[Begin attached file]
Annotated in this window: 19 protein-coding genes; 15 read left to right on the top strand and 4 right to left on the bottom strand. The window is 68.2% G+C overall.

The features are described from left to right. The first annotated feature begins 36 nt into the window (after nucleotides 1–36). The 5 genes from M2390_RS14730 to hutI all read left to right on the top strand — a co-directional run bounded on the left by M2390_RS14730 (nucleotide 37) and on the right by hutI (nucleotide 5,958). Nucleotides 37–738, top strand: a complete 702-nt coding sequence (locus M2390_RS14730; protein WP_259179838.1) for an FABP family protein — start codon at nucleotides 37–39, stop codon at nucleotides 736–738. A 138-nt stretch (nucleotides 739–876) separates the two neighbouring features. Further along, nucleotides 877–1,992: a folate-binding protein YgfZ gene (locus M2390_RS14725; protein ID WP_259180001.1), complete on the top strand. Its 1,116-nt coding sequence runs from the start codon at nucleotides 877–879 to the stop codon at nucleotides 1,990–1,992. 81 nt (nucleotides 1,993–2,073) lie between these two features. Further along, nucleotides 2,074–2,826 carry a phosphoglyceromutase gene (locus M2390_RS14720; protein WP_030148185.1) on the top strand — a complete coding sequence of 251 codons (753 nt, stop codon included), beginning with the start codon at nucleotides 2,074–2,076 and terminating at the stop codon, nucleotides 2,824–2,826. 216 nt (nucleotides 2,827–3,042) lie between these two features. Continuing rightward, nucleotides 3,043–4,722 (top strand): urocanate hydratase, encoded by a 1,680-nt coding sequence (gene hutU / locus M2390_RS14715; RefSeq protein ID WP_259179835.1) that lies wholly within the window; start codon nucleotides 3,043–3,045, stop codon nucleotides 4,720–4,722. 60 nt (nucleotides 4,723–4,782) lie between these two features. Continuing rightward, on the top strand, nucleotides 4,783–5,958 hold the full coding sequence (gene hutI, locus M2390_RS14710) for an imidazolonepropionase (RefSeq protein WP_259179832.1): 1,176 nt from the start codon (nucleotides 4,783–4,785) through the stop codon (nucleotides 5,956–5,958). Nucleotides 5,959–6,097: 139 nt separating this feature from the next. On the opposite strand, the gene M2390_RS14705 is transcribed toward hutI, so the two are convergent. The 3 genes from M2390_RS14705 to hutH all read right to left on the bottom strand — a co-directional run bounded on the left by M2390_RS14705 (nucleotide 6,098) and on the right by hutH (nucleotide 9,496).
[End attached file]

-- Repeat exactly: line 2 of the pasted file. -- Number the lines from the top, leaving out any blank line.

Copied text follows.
The features are described from left to right. The first annotated feature begins 36 nt into the window (after nucleotides 1–36). The 5 genes from M2390_RS14730 to hutI all read left to right on the top strand — a co-directional run bounded on the left by M2390_RS14730 (nucleotide 37) and on the right by hutI (nucleotide 5,958). Nucleotides 37–738, top strand: a complete 702-nt coding sequence (locus M2390_RS14730; protein WP_259179838.1) for an FABP family protein — start codon at nucleotides 37–39, stop codon at nucleotides 736–738. A 138-nt stretch (nucleotides 739–876) separates the two neighbouring features. Further along, nucleotides 877–1,992: a folate-binding protein YgfZ gene (locus M2390_RS14725; protein ID WP_259180001.1), complete on the top strand. Its 1,116-nt coding sequence runs from the start codon at nucleotides 877–879 to the stop codon at nucleotides 1,990–1,992. 81 nt (nucleotides 1,993–2,073) lie between these two features. Further along, nucleotides 2,074–2,826 carry a phosphoglyceromutase gene (locus M2390_RS14720; protein WP_030148185.1) on the top strand — a complete coding sequence of 251 codons (753 nt, stop codon included), beginning with the start codon at nucleotides 2,074–2,076 and terminating at the stop codon, nucleotides 2,824–2,826. 216 nt (nucleotides 2,827–3,042) lie between these two features. Continuing rightward, nucleotides 3,043–4,722 (top strand): urocanate hydratase, encoded by a 1,680-nt coding sequence (gene hutU / locus M2390_RS14715; RefSeq protein ID WP_259179835.1) that lies wholly within the window; start codon nucleotides 3,043–3,045, stop codon nucleotides 4,720–4,722. 60 nt (nucleotides 4,723–4,782) lie between these two features. Continuing rightward, on the top strand, nucleotides 4,783–5,958 hold the full coding sequence (gene hutI, locus M2390_RS14710) for an imidazolonepropionase (RefSeq protein WP_259179832.1): 1,176 nt from the start codon (nucleotides 4,783–4,785) through the stop codon (nucleotides 5,956–5,958). Nucleotides 5,959–6,097: 139 nt separating this feature from the next. On the opposite strand, the gene M2390_RS14705 is transcribed toward hutI, so the two are convergent. The 3 genes from M2390_RS14705 to hutH all read right to left on the bottom strand — a co-directional run bounded on the left by M2390_RS14705 (nucleotide 6,098) and on the right by hutH (nucleotide 9,496).